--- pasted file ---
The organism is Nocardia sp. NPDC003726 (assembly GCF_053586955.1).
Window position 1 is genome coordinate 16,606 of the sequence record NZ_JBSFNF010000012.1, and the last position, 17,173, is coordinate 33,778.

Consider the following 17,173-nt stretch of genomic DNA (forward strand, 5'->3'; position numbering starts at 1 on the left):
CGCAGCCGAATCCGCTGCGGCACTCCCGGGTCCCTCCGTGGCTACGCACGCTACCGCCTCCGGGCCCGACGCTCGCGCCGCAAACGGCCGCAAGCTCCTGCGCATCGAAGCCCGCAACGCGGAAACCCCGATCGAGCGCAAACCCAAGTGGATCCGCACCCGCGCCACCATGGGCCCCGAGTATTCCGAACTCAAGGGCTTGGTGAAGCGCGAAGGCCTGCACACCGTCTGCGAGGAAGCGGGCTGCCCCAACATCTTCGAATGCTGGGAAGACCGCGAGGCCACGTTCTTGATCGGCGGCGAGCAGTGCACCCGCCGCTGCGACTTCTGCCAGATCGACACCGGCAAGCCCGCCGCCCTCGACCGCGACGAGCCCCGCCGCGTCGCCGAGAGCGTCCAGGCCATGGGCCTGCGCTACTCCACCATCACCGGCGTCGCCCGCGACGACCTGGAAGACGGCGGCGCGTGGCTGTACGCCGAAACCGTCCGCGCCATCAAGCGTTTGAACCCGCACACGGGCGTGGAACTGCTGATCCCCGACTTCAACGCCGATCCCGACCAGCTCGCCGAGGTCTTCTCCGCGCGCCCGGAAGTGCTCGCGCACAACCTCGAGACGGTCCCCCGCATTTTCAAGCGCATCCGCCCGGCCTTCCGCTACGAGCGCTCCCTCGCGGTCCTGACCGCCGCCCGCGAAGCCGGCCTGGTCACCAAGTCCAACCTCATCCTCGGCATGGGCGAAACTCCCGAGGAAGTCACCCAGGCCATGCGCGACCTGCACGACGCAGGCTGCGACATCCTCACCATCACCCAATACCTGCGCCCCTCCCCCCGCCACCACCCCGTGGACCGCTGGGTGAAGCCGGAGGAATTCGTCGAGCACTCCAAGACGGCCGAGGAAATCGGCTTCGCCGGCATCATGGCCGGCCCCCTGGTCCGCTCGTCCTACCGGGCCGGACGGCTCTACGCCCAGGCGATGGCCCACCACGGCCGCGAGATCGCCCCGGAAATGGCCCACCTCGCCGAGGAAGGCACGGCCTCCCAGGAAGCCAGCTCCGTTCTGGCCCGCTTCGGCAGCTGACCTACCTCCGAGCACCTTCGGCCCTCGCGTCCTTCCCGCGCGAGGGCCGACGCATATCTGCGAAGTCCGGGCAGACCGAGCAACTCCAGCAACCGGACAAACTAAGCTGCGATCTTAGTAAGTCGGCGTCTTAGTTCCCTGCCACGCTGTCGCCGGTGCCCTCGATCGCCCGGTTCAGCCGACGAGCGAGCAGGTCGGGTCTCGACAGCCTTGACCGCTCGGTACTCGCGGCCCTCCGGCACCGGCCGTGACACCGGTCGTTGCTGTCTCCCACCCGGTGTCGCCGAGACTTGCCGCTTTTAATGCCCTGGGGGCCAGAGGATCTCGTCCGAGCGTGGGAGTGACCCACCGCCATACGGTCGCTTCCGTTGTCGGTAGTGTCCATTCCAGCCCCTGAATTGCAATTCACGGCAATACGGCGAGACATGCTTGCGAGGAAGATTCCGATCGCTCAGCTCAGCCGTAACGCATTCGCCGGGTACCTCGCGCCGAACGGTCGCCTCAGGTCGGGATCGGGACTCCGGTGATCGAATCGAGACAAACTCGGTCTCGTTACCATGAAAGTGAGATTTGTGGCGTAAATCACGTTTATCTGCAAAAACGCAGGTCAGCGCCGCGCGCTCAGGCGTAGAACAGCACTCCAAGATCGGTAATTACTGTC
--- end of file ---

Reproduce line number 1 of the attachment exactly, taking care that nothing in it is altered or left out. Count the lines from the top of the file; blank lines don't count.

The organism is Nocardia sp. NPDC003726 (assembly GCF_053586955.1).